We need an appropriately resourced national Genetic Centre

[Speaking in the Seanad during Order of Business]

Several articles in the newspapers today refer to the issue of clinical genetics, an issue I have previously highlighted in the House. I ask the Deputy Leader to request the Minister for Health or one of the Ministers of State at the Department of Health to give his or her special attention to the urgent need to develop clinical genetics in this country and brief the House on how these plans are evolving. Historically, genetics was an academic curiosity with limited clinical relevance which mainly dealt with conditions that, sadly, affected foetuses and young children, but it is increasingly being recognised that a number of adult conditions have critical genetic components. These are no longer solely theoretical concerns because meaningful interventions can now be offered to patients with genetic diseases and, often, the screening of asymptomatic healthy family members can prevent them from developing diseases or help to diagnose these diseases at an early stage.

For obvious reasons, I have a particular interest in how this issue intersects with the cancer world and come to the conclusion that there is an urgent need to set up an adult genetic service and, probably, a specialist adult cancer genetic service. I will not speak about the details of whether we need separate services for cardiology, genealogy, etc., but I can attest that the very dedicated, under-resourced and over-burdened unit in Our Lady’s hospital in Crumlin under Professor Andrew Green has done a heroic job during the years. Despite not having the funding appropriate to a national centre, Professor Green has effectively been running a national centre. All of us have been sending patients to him with queries about whether their cancers have a genetic basis. I should not need to tell the House about the importance of this work. If a young person has a cancer genetic syndrome, he or she may have two sisters, three first cousins and four nieces who need to be tested because they may also have a cancer susceptibility gene.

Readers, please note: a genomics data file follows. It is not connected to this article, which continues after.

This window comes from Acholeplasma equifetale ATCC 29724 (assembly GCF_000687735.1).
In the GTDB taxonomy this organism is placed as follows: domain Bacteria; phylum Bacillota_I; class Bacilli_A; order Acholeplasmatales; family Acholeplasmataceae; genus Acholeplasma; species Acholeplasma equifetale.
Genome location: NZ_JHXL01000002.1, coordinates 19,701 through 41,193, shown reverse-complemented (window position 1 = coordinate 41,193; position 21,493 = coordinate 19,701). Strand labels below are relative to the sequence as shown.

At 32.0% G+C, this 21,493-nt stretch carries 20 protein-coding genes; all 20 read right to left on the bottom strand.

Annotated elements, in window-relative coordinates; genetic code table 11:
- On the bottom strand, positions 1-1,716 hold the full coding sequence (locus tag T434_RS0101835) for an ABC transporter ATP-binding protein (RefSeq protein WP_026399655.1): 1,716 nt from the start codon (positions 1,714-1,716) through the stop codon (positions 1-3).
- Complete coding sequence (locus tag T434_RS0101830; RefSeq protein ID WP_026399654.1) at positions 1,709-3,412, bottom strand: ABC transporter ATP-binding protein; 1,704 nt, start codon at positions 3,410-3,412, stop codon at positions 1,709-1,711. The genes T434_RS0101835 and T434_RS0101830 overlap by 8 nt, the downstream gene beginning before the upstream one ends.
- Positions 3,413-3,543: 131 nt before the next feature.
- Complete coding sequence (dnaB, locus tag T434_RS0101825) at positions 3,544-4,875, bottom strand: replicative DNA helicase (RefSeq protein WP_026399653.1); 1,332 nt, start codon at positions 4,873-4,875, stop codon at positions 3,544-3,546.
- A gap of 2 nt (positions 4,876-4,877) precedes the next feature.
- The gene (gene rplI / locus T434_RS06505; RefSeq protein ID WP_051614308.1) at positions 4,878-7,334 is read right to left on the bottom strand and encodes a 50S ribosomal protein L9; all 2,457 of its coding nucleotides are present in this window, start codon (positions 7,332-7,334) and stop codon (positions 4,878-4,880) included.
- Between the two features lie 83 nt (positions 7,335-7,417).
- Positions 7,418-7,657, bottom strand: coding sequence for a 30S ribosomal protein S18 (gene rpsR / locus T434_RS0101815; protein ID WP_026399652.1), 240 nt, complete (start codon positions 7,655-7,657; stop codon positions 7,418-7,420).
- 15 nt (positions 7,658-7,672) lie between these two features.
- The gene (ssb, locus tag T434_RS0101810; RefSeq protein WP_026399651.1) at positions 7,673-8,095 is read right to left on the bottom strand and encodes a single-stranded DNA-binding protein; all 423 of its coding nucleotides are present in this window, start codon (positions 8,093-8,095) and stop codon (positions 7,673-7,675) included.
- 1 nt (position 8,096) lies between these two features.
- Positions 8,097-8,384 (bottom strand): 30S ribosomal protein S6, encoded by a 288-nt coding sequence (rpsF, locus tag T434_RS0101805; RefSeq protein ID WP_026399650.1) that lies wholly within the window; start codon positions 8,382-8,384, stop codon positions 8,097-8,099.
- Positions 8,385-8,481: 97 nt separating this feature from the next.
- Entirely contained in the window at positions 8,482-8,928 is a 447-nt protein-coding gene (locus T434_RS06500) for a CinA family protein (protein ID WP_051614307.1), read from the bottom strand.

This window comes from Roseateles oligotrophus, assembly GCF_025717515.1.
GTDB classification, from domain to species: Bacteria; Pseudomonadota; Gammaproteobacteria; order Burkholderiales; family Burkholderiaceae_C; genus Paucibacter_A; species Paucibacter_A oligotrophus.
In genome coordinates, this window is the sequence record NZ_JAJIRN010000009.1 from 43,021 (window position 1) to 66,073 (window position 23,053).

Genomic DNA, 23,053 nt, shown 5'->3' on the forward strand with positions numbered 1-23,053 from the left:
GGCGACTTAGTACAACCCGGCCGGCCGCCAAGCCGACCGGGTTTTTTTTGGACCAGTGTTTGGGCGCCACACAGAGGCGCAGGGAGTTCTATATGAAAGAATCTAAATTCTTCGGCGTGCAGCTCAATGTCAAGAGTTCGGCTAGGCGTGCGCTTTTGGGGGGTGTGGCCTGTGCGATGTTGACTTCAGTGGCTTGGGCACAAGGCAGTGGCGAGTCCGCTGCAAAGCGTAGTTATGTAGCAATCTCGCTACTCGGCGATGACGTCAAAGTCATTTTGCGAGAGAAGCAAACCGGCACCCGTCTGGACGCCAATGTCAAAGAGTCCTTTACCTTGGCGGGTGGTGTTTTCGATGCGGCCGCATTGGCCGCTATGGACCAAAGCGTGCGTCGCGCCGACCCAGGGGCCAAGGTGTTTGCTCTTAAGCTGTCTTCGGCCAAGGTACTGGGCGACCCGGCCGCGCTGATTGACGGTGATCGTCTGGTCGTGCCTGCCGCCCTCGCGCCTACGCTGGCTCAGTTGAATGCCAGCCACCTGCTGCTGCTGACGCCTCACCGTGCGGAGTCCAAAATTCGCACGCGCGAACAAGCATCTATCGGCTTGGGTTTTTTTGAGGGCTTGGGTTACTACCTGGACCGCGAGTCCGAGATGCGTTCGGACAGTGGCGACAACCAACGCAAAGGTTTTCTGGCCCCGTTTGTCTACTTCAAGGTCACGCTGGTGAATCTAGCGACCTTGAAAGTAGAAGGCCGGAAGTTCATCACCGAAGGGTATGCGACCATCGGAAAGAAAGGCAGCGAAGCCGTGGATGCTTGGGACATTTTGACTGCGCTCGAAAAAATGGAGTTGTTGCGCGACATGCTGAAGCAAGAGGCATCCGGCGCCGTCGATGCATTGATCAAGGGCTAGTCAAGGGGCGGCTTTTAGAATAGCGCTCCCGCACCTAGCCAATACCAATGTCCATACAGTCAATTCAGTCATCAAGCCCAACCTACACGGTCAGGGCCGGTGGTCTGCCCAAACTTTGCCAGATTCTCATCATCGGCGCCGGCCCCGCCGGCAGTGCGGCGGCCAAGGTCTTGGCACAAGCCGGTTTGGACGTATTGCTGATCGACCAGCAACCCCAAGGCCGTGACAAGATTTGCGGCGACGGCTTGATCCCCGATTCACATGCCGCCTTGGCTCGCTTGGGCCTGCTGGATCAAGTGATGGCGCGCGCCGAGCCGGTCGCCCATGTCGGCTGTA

In case anyone listening is in danger of misunderstanding, I stress that most cancers are sporadic, rather than genetic. However, specific patterns of family history can ring alarm bells and require further investigation. I do not believe sufficient resources are available for this to be done in a timely fashion. The waiting lists to access the service or have a blood test are too long and this runs the risk of causing problems for other family members. I urge the Government to consider the matter seriously. It is good science and medicine and humane. As it would save us money in the long run, it would also be cost effective and good business.

One Response to “We need an appropriately resourced national Genetic Centre”
  1. Eileen OSullivan says:

    Dear Prof Crown

    I have certainly an avid interest in this, being BRCA1. Also, I must pay my highest compliments to the support and information that I received from the Genetics Centre in Crumlin.

    Best regards

    Sent from my iPhone


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